Staten Island Ponzi Scheme Involves Reverse Mortgage Victims

A widely covered Ponzi scheme arrest in Staten Island, N.Y. involved reverse mortgages as one of its several alleged illegal operations.

The alleged scheme, estimated to be valued at $12 million, lasted from 2007 to 2010 and its operator has been charged with securities fraud, wire fraud and money laundering in a federal indictment.

The company behind the alleged Ponzi scheme was a real estate and financial consulting company, which allegedly encouraged some investors to obtain mortgages and invest the proceeds into two separate companies. According to the Federal Bureau of Investigation, some senior investors were encouraged to do the same with reverse mortgages, never seeing a return on the investments.


“Perhaps the most egregious aspect of this case is that the defendant allegedly encouraged victims, some senior citizens, to obtain mortgages on their homes and to invest the proceeds in what the indictment charges was nothing more than a Ponzi scheme,” stated United States Attorney Loretta Lynch. “We will aggressively investigate and prosecute those who perpetrate these crimes.”

If convicted, for each count count of fraud and money laundering, Mazella faces a maximum 20 years’ imprisonment, according to the FBI.

View the FBI’s report on the alleged Ponzi scheme.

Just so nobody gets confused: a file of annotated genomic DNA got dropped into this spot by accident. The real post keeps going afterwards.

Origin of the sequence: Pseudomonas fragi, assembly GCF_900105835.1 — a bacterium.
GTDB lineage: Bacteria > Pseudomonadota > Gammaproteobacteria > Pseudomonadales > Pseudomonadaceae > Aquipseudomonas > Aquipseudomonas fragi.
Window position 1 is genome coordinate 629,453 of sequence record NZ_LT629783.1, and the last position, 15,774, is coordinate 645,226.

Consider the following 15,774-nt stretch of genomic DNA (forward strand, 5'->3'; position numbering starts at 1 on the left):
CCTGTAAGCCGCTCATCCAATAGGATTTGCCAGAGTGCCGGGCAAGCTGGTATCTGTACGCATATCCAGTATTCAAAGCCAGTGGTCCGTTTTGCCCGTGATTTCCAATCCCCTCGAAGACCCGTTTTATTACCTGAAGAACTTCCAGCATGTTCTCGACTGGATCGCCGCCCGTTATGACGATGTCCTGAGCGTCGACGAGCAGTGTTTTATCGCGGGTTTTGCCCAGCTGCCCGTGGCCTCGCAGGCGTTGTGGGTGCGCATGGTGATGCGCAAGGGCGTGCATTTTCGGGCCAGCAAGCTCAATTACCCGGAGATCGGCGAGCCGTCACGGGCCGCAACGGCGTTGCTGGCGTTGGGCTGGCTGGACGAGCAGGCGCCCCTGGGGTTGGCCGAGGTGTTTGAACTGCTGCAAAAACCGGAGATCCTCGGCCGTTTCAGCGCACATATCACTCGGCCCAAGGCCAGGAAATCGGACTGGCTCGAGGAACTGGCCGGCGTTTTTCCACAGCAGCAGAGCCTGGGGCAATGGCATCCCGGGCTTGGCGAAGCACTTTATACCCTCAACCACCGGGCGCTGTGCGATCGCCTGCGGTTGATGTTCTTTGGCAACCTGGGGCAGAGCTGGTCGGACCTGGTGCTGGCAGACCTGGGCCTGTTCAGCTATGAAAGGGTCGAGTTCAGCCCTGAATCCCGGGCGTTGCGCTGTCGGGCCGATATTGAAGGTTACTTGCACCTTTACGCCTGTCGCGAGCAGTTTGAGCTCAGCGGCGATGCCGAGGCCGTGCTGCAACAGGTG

Written by Elizabeth Ecker


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  • What were some of the other sources of funds for this scheme? Did any of the victims borrow from friends or family who might be seniors?

    Did any of these reverse mortgage borrowers not talk to a counselor about what they taking the loan out for? It would seem that making the investment through originating a reverse mortgage would be the best way to protect the investors.

    Is an independent third party asking those who take proceeds through a life settlement transactions what they will use the funds for? Or how about the proceeds from the sale of stock, bonds, etc. especially if the account is self-directed?

    Unless the loan originator was involved in the scam, it is unreasonable and somewhat deceptive to tie the use of proceeds from a reverse mortgage to the scam. While it may somehow “sell more print,” it is a disservice to the senior community.

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